Caution: 21st Century Cures Act Has Suspicious Payment Plan

Commentary by Allen B. West

Source: Investor’s Business Daily

The House of Representatives is scheduled this week to consider the 21st Century Cures Act (H.R. 6), a health policy bill designed to improve the economic incentives and streamline the process for inventing new medicines.

We applaud the act. It will go a long way to solving the crisis in pharmaceutical innovation. But we caution against the mandatory funding proposal in the bill and urge Congress to authorize and appropriate the funds instead of creating a new, mandatory spending program.

Because it can take as long as 12 to 15 years for the Food and Drug Administration to approve a new medicine, companies with innovative new drug therapies are often left with only five to eight years of effective patent life.

Hindering the profitability of new pharmaceuticals can dissuade companies from researching and developing new, life-saving drug therapies. Instead of deterring innovation, the federal government ought to streamline the FDA approval process and create incentives for more innovation. That's precisely what the 21st Century Cures Act aims to do.

H.R. 6 seeks to improve FDA efficiency by breaking down outdated barriers and utilizing technology to streamline the approval process. It recognizes the unprecedented development of new technologies and removes the regulatory uncertainty surrounding modern health-related tools like smartphone medical apps.

It creates incentives for companies to develop drug therapies for rare or dormant diseases, and it boosts support for innovative new forms of medicine, like personalized medicine and biopharmaceuticals. And it creates incentives for finding new purposes for old medicines.

The National Center for Policy Analysis does not endorse specific pieces of legislation. But we encourage Congress to seriously consider the policies contained in H.R. 6 as a way to improve pharmaceutical innovation in particular and the nation's health care system in general.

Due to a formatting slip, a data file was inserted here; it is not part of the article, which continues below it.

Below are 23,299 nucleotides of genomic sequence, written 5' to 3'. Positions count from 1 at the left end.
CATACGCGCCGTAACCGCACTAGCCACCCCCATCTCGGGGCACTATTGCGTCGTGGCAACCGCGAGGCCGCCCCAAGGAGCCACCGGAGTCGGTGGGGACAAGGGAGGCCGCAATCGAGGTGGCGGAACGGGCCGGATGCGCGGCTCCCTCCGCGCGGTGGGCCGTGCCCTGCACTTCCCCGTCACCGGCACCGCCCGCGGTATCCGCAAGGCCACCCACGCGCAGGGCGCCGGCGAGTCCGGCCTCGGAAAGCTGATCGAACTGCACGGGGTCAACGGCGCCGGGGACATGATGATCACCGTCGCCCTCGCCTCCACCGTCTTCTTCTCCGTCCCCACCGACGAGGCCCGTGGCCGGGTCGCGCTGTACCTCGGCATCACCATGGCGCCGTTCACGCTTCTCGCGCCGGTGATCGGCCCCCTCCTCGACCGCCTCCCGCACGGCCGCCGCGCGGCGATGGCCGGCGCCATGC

Nevertheless, in spite of the good public policy contained in the 21st Century Cures Act, we strongly caution against the mandatory funding mechanism that the bill creates.

As written, H.R. 6 proposes new mandatory spending to pay for the National Institutes of Health and the Cures Innovation Fund. The new mandatory spending bypasses the discretionary spending caps and will add almost $2 billion per year to our nation's already-bloated mandatory spending obligations. This is unwise. Worse, it is irresponsible.

Virtually all of our current fiscal problems stem from hard-to-control mandatory spending programs. We estimate that U.S. taxpayers are already burdened with $100 trillion in unfunded mandatory spending obligations. Why would Congress consider adding another?

Congress should consider the good public policies in the 21st Century Cures Act as an authorization, subject to appropriation, instead of creating a new mandatory spending program. It may be difficult, but there is merit in the yearly appropriations process where federal programs must compete for limited funding.

Mandatory spending programs eliminate these tough funding decisions, bypassing the appropriations process altogether and leaving American taxpayers vulnerable to the overwhelming mandatory spending obligations we see today. The yearly budget and appropriations process forces spending programs to justify themselves every year, and it forces Congress to make frequent evaluations and decisions about how to spend scarce taxpayer dollars.

If the 21st Century Cures Act creates a better way to administer a federal program (we think it does), then it should compete against other federal spending programs for revenue. There are so many wasteful and bloated federal programs, it shouldn't be difficult to find $2 billion per year to fund the good public policies in the 21st Century Cures Act.

West, a former Congressman and retired Army lieutenant colonel, is president and CEO of the National Center for Policy Analysis.

Graham is a senior fellow at the center.






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